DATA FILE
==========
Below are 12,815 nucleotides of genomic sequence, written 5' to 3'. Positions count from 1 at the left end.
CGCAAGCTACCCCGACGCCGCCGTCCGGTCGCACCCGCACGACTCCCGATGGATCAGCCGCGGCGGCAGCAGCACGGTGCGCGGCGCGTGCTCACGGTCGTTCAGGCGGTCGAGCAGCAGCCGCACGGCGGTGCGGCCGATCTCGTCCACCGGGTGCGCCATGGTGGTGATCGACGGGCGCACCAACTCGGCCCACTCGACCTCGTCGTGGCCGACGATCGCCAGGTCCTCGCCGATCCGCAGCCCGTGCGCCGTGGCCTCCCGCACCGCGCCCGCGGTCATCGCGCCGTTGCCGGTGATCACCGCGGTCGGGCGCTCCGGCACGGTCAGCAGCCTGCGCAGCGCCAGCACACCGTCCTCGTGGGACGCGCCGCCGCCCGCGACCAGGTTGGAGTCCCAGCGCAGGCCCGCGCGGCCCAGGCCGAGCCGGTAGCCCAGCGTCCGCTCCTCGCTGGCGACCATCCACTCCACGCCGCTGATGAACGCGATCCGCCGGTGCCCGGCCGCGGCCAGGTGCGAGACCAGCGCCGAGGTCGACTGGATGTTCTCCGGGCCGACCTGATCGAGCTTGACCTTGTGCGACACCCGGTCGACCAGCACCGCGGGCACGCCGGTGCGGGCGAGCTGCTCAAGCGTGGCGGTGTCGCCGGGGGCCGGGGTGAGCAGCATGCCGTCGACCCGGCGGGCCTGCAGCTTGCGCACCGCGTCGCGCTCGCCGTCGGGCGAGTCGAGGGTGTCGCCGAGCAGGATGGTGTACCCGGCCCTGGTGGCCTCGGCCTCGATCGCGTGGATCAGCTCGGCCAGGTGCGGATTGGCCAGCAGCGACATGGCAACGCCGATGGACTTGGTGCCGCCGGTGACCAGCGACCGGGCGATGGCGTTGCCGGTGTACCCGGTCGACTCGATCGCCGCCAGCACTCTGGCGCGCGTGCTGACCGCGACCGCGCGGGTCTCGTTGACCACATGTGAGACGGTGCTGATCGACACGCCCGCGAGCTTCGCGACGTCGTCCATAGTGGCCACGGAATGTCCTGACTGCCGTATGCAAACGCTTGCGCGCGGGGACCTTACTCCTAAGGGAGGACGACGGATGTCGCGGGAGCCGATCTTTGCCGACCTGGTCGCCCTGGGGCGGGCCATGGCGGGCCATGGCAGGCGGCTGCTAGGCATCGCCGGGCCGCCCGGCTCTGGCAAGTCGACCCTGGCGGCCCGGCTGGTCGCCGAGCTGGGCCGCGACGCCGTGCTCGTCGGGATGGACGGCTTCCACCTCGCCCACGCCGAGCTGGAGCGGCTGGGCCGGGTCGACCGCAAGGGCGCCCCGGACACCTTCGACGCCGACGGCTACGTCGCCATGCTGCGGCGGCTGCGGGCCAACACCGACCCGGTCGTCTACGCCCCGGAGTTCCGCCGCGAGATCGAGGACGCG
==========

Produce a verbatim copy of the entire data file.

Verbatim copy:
Below are 12,815 nucleotides of genomic sequence, written 5' to 3'. Positions count from 1 at the left end.
CGCAAGCTACCCCGACGCCGCCGTCCGGTCGCACCCGCACGACTCCCGATGGATCAGCCGCGGCGGCAGCAGCACGGTGCGCGGCGCGTGCTCACGGTCGTTCAGGCGGTCGAGCAGCAGCCGCACGGCGGTGCGGCCGATCTCGTCCACCGGGTGCGCCATGGTGGTGATCGACGGGCGCACCAACTCGGCCCACTCGACCTCGTCGTGGCCGACGATCGCCAGGTCCTCGCCGATCCGCAGCCCGTGCGCCGTGGCCTCCCGCACCGCGCCCGCGGTCATCGCGCCGTTGCCGGTGATCACCGCGGTCGGGCGCTCCGGCACGGTCAGCAGCCTGCGCAGCGCCAGCACACCGTCCTCGTGGGACGCGCCGCCGCCCGCGACCAGGTTGGAGTCCCAGCGCAGGCCCGCGCGGCCCAGGCCGAGCCGGTAGCCCAGCGTCCGCTCCTCGCTGGCGACCATCCACTCCACGCCGCTGATGAACGCGATCCGCCGGTGCCCGGCCGCGGCCAGGTGCGAGACCAGCGCCGAGGTCGACTGGATGTTCTCCGGGCCGACCTGATCGAGCTTGACCTTGTGCGACACCCGGTCGACCAGCACCGCGGGCACGCCGGTGCGGGCGAGCTGCTCAAGCGTGGCGGTGTCGCCGGGGGCCGGGGTGAGCAGCATGCCGTCGACCCGGCGGGCCTGCAGCTTGCGCACCGCGTCGCGCTCGCCGTCGGGCGAGTCGAGGGTGTCGCCGAGCAGGATGGTGTACCCGGCCCTGGTGGCCTCGGCCTCGATCGCGTGGATCAGCTCGGCCAGGTGCGGATTGGCCAGCAGCGACATGGCAACGCCGATGGACTTGGTGCCGCCGGTGACCAGCGACCGGGCGATGGCGTTGCCGGTGTACCCGGTCGACTCGATCGCCGCCAGCACTCTGGCGCGCGTGCTGACCGCGACCGCGCGGGTCTCGTTGACCACATGTGAGACGGTGCTGATCGACACGCCCGCGAGCTTCGCGACGTCGTCCATAGTGGCCACGGAATGTCCTGACTGCCGTATGCAAACGCTTGCGCGCGGGGACCTTACTCCTAAGGGAGGACGACGGATGTCGCGGGAGCCGATCTTTGCCGACCTGGTCGCCCTGGGGCGGGCCATGGCGGGCCATGGCAGGCGGCTGCTAGGCATCGCCGGGCCGCCCGGCTCTGGCAAGTCGACCCTGGCGGCCCGGCTGGTCGCCGAGCTGGGCCGCGACGCCGTGCTCGTCGGGATGGACGGCTTCCACCTCGCCCACGCCGAGCTGGAGCGGCTGGGCCGGGTCGACCGCAAGGGCGCCCCGGACACCTTCGACGCCGACGGCTACGTCGCCATGCTGCGGCGGCTGCGGGCCAACACCGACCCGGTCGTCTACGCCCCGGAGTTCCGCCGCGAGATCGAGGACGCG